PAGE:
Island’s elected officials vote against resolution to protect all of B.C.’s old-growth forests

Elected officials from around Vancouver Island have voted against a resolution calling for the protection of all of British Columbia’s old-growth forests.

The topic sparked a lengthy debate at the Vancouver Island and Coastal Communities Association General Assembly in Nanaimo on Saturday, April 15. City councilors and district supervisors representing more than 50 communities were in the city throughout the weekend for meetings at the Vancouver Island Convention Centre.

The Metchosin District resolution calls on the B.C. government to protect all remaining native forest areas in the province from logging and asks local governments to be consulted when implementing the recommendations of the BC Native Forest Review Group.

Metchosin Coun. Jay Shukin cites the latest report from the United Nations Intergovernmental Panel on Climate Change, which recommends that the next most impactful action, besides shifting to renewable energy sources like wind and destruction”.

Among the delegates supporting the resolution was Saanich Coun. Till Phelps Bundarov. He said a more “holistic look” was needed when discussing older trees, going beyond their value as carbon sinks or economic development opportunities.

“When we look at climate change, we also have to be aware that climate disruption is affecting ecosystems and the species that live in them,” he said. “Old-growth forests are rich habitats for species found only there.”

Nanaimo District Supervisor Jessica Stanley said she acknowledged the debate about trying to right past wrongs for Aboriginal people who have historically been excluded from economic opportunities, but said she must vote for the next A resolution made by a generation.

“At some point, we’ll need to make very hard decisions that are fundamentally rooted in the recommendations in the IPCC report about what we must do to try to at least mitigate the effects of climate change,” she said.

However, most delegates opposed the first part of the resolution, which called for the protection of all remaining old trees.

county. Fred Robertson, from Port Hardy, said the motion was for the wrong person.

“This is a motion about forestry, not about climate change…Old-growth forests are a bigger carbon sink, but in terms of carbon sequestration, carbon dioxide uptake, secondary forests exceed that,” he said.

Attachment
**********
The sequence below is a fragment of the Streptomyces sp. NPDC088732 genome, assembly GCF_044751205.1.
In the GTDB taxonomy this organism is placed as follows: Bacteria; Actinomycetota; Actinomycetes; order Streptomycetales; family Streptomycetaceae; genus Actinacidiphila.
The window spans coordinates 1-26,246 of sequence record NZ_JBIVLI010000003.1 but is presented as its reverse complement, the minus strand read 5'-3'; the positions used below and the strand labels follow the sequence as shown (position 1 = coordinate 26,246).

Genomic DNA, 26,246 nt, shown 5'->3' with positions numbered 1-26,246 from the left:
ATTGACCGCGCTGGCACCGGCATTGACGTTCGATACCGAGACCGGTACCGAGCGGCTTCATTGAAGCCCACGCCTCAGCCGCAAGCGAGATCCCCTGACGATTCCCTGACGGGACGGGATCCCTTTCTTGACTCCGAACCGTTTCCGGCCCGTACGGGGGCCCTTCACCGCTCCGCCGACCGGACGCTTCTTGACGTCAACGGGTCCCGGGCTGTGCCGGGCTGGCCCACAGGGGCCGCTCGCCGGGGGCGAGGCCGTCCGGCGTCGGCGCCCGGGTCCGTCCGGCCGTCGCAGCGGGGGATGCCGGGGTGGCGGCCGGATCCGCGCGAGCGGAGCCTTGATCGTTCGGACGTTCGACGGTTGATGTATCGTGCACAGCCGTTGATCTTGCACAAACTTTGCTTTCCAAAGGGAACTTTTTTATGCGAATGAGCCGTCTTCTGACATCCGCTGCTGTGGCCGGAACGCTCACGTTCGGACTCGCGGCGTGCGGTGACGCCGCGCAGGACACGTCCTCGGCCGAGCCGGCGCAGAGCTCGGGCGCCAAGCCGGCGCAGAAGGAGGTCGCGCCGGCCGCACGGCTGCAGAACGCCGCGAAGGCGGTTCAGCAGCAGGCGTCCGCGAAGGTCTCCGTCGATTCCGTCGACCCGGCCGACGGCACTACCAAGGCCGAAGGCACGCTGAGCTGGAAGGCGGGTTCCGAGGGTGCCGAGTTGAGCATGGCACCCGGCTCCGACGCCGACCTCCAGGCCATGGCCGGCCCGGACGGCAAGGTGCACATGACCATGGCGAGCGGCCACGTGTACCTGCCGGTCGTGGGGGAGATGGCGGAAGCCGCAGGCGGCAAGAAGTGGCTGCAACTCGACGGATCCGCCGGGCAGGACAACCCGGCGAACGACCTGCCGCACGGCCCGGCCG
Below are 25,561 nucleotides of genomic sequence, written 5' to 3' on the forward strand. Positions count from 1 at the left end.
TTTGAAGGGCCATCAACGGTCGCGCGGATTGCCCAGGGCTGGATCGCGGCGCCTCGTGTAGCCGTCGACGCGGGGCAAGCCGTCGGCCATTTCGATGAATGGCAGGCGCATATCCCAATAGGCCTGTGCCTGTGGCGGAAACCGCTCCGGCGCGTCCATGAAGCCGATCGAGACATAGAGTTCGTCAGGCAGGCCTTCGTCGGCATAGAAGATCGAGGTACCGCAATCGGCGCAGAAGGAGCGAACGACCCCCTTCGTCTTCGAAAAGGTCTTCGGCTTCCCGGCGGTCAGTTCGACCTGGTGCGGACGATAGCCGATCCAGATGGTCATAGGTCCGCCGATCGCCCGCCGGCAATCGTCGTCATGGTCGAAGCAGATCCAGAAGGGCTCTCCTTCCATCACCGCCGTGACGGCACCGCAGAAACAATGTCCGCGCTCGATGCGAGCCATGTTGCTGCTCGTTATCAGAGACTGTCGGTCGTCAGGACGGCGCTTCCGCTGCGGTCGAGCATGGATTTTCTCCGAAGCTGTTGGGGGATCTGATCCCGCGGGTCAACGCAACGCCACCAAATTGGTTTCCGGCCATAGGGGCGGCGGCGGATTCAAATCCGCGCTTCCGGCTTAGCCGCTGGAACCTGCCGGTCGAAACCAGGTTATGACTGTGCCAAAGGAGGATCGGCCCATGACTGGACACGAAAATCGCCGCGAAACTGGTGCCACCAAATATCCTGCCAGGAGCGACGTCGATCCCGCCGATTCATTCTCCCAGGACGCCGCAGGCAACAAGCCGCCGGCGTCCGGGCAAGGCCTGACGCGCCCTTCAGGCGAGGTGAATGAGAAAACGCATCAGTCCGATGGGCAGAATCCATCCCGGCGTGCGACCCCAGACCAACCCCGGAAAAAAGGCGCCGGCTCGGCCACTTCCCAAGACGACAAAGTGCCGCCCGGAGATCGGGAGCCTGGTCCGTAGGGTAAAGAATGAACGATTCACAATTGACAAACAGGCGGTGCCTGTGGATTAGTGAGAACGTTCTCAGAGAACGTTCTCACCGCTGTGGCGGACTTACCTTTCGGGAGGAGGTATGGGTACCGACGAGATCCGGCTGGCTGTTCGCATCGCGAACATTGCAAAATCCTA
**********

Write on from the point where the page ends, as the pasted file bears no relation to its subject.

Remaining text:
Lake Cowichan Mayor Tim McGonigle referred to the Fairy Creek protests near his area and said elected officials should respect the procedures of the province’s Old Tree Review Panel.

“It’s important to remember that those Aboriginal people who are affected in these discussions have the final say on what happens,” he said.

Huu-ay-aht County. Alberni-Clayoquot Regional District president John Jack said Aboriginal people would be the most affected by the total moratorium on old tree logging.

“From the perspective of Aboriginal people involved in forestry, they’re not trees that you can decide on,” he said. “We have to strike a balance. Indigenous peoples will not be able to thrive economically if we are forced to rely solely on government transfers.”

The final speaker, Qathet Regional District director Andrew Fall, said that while there may have been some experts in the room at the meeting, most did not and they should trust the advice of the old growth review panel.

“They’ve done it carefully, they’ve done a lot of science, they’ve done it thinking about the future, protecting ecosystems, which I think is a really important issue, and they’re doing it for a reason,” he said. “They’re not about everything, but about protecting enough different kinds of ancient plants.”

Delegates voted against the first part of the resolution but voted in favor of the second part, which calls for local government participation and consultation to follow the recommendations of the old growth review panel.

[email protected]
like us Facebook and follow us Twitter

Forestry Municipal Government

Leave a Reply

Your email address will not be published. Required fields are marked *